Just getting started in mountain biking, or tempted to give it a go? Once you’ve got the essentials – a bike, helmet and gloves – you’ll need somewhere to ride.
Luckily, there are loads of places across the country that are great for beginners, so not only will you find something to suit your level of riding, there’ll be plenty nearby too.
These are probably the best places to get started; the trails are graded, a bit like ski slopes, so you’ll have some idea of what you are likely to encounter along the way. This is perfect for choosing what route suits your abilities.
Most trail centres will have an actual trail centre building or hub, usually complete with parking, toilet facilities, a bike shop and a café for that all-important post-ride cake. If you don’t have a suitable bike, a lot of these centres will have a rental fleet available, so you can go out for a ride and see if you like it without having to commit to buying a bike.
There are centres up and down the country, and new ones are appearing all the time. A lot are run in conjunction with the Forestry Commission, or the Royal Parks. Some of the best well known include Swinley Forest in the South East, Afan and Coed Y Brenin in Wales, and the 7 Stanes in the Scottish Borders.
The best way to find a trail centre near you is a basic internet search. There are a few websites that will give you an idea of what’s about; Just Go Ride has a good list of UK trail centres, and the website Bike Magic has guides to centres up and down the UK, and further afield.
An increasing number of trail centres will have a little skills area near the car park. There’ll be a number of short graded routes through it, with each route reflecting the terrain and features of the full trail. This is perfect for getting an idea of what you’re likely to encounter on each grade, and also for having a warm-up before setting off.
Green trails are the easiest, and aimed at complete beginners and families, and are a great introduction to what to expect on the trail centre. The trails themselves here will usually be wide (about 1.5 meters), made of packed gravel so they’ll be super-smooth to ride on, usually quite short and with very few if any technical features.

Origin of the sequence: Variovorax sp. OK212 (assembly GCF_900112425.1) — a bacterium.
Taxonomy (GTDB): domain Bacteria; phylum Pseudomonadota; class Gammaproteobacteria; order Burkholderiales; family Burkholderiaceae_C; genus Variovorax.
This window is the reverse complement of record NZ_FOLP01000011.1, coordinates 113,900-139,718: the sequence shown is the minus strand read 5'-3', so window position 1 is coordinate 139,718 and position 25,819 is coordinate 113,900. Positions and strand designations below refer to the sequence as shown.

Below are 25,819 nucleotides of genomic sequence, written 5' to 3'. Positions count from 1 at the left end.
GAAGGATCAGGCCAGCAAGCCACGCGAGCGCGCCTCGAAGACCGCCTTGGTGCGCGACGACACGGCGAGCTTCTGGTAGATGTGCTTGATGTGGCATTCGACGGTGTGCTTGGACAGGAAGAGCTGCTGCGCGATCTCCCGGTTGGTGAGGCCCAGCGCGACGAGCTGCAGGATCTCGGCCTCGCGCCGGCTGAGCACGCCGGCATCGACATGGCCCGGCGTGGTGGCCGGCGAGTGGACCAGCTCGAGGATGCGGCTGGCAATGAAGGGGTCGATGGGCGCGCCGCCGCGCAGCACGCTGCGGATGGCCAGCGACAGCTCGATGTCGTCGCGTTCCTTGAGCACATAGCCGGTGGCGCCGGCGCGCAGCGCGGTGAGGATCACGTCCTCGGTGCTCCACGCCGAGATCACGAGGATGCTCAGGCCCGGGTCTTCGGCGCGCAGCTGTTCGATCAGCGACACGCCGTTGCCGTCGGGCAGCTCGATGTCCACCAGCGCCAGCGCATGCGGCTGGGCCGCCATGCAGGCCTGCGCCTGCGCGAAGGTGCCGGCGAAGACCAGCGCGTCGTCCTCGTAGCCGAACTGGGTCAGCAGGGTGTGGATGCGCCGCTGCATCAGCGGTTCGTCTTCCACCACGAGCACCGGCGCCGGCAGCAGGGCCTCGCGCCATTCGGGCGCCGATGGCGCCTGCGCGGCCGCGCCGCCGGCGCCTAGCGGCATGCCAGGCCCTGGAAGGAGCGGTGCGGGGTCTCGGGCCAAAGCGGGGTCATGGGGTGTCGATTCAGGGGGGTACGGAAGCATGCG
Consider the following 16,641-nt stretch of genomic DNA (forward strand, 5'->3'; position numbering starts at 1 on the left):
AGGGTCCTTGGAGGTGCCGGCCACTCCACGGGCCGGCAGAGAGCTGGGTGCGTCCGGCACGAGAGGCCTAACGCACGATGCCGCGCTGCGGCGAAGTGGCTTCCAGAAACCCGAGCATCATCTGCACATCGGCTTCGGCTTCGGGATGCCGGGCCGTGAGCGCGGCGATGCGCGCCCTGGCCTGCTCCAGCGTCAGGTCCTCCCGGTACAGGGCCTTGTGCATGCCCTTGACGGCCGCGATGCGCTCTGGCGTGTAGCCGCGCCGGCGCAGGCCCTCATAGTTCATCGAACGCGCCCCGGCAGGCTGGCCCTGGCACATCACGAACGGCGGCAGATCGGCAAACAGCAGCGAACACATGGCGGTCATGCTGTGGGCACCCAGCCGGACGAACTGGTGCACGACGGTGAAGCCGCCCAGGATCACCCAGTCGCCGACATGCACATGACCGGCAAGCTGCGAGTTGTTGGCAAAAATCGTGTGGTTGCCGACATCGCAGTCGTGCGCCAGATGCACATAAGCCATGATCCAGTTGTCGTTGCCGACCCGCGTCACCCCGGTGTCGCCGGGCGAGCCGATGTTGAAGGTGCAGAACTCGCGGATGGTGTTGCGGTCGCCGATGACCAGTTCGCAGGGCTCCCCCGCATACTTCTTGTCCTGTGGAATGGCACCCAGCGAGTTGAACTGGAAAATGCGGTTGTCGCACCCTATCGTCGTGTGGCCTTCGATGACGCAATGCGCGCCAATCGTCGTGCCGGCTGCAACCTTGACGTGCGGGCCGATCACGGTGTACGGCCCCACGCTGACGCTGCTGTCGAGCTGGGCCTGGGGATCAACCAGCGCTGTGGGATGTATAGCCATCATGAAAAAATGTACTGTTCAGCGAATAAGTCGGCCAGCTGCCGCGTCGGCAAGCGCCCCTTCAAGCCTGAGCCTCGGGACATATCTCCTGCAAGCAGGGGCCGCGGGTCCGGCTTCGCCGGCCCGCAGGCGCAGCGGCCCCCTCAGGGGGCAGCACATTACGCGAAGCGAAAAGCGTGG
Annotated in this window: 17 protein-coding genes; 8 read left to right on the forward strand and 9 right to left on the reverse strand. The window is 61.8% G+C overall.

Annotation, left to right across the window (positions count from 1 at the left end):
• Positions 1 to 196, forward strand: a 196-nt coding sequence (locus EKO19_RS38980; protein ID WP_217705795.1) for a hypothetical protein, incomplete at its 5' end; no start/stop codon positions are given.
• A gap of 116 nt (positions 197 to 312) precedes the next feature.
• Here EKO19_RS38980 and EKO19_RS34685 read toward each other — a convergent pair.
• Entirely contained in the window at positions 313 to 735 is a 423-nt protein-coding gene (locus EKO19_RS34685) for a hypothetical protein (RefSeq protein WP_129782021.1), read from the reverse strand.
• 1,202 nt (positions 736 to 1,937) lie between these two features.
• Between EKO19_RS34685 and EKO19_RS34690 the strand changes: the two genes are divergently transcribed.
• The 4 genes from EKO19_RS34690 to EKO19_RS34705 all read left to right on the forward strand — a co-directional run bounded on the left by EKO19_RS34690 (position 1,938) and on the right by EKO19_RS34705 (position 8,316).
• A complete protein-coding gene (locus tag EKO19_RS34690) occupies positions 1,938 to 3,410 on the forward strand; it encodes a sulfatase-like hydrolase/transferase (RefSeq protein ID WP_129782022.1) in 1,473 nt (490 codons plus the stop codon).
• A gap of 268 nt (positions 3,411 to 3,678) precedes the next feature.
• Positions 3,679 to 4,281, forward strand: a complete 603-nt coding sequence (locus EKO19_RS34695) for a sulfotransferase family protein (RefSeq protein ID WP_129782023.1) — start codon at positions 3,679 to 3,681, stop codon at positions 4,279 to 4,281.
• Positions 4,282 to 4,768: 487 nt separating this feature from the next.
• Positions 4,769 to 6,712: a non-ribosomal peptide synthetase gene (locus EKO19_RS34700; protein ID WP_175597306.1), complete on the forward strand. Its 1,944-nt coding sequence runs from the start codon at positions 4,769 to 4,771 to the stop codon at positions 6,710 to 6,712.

A step up from the green trails, again expect mostly groomed wide gravel trails. These routes will generally be a bit longer, with a few more features like berms (banked corners), small drops, and roll-able bumps.
Longer and much more technical than blue trails, reds will usually have a rougher and more natural surface, with roots, small rocks, and packed earth. Trail features will be a step up again, though usually roll-able. Expect bigger drops, rollers (a sequence of bumps in quick succession) and jumps. Some trail centres will have a way to ride around and avoid obstacles.
This is where things get really hard. The technical obstacles here will start to be things you can’t just roll over, including gap jumps, rock gardens, and tricky combinations of features. The trail is also likely to be much longer, so these trails test your endurance as well as your skill.
These can be a great way to get started if you have any near you. They are usually nice and wide, with a rough but roll-able surface. Do look out for pedestrians or horses, and ride carefully if you encounter them.
Bridleways vary massively across the country; a lot will be fairly smooth and flat, others will be rough, rocky and actually quite technical – the Peak District and Scotland has some good examples of the more difficult end of the spectrum.
There usually won’t be a way-marked route, so you’ll need to find your own way. Luckily, lots of mountain bikers have been plotting their routes for years and sharing them online through various websites and magazines, so you can find one to suit. Make sure you have a GPS, a map, or an amazing sense of direction if you are off for a long ride for the first time.
British Cycling also have selection of routes on their website; we’d quite like to try the ‘Diggle Jiggle’ route in the Pennines sometime, for the name alone!
You might find that your local woodland, if you are lucky enough to have some, has a few trails sneaking through it. These are worth investigating, but treat them with respect. Often built by local trail builders, a lot of time and effort goes into making a trail.
Local councils or landowners can sometimes allow mountain bikers to build trails in areas of their land, so long as they are used carefully. This can be beneficial all round – mountain bikers have somewhere to build and ride, away from areas popular with walkers.
A great example is the 50-Acre Woods area near Bristol, where the trails are constructed and maintained by the Bristol Trails Group. The advantage of riding this kind of trail is that it tends to be less groomed and more natural, so it’s less of a jump going from the super-smoothness of a trail centre green to riding cross country in the great outdoors.
If you like riding these kinds of trails, and want to give something back, you can usually find your local trail group online and volunteer some time to help keep everything in tip-top condition.
Where not to ride
It is illegal to ride on public footpaths, whether that’s the ones by the side of the road or off across country. Don’t do it!
Private land is also big no-no, and no one wants an irate landowner chasing them down. A lot of parks, like Richmond Park in London, will have marked areas where you can and can’t ride, often strictly enforced.
Other options, while not technically illegal are certainly inadvisable. This would include things like riding main walking routes during the summer when they are likely to be very busy with hikers.
So once you’ve found a place to ride, the best advice we can give you is get out there, give it a go, and enjoy!